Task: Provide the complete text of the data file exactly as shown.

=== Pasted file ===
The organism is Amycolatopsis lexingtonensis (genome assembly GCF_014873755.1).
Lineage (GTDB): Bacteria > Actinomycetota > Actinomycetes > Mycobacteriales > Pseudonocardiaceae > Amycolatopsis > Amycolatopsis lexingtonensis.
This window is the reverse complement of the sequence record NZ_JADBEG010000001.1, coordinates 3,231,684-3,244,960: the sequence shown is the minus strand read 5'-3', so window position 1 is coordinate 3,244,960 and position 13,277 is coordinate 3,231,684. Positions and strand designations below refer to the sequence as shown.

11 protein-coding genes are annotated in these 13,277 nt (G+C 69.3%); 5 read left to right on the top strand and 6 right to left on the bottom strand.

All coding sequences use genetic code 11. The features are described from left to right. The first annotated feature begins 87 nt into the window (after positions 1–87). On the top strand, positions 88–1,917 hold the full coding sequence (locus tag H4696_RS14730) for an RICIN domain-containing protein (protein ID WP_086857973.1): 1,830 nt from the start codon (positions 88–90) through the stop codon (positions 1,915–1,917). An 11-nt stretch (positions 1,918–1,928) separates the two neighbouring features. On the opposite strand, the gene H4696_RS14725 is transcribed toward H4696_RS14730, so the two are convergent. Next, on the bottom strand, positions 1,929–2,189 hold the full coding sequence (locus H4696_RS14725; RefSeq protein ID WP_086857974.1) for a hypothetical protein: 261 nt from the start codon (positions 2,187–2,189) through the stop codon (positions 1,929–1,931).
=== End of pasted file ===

The organism is Amycolatopsis lexingtonensis (genome assembly GCF_014873755.1).
Lineage (GTDB): Bacteria > Actinomycetota > Actinomycetes > Mycobacteriales > Pseudonocardiaceae > Amycolatopsis > Amycolatopsis lexingtonensis.
This window is the reverse complement of the sequence record NZ_JADBEG010000001.1, coordinates 3,231,684-3,244,960: the sequence shown is the minus strand read 5'-3', so window position 1 is coordinate 3,244,960 and position 13,277 is coordinate 3,231,684. Positions and strand designations below refer to the sequence as shown.

11 protein-coding genes are annotated in these 13,277 nt (G+C 69.3%); 5 read left to right on the top strand and 6 right to left on the bottom strand.

All coding sequences use genetic code 11. The features are described from left to right. The first annotated feature begins 87 nt into the window (after positions 1–87). On the top strand, positions 88–1,917 hold the full coding sequence (locus tag H4696_RS14730) for an RICIN domain-containing protein (protein ID WP_086857973.1): 1,830 nt from the start codon (positions 88–90) through the stop codon (positions 1,915–1,917). An 11-nt stretch (positions 1,918–1,928) separates the two neighbouring features. On the opposite strand, the gene H4696_RS14725 is transcribed toward H4696_RS14730, so the two are convergent. Next, on the bottom strand, positions 1,929–2,189 hold the full coding sequence (locus H4696_RS14725; RefSeq protein ID WP_086857974.1) for a hypothetical protein: 261 nt from the start codon (positions 2,187–2,189) through the stop codon (positions 1,929–1,931).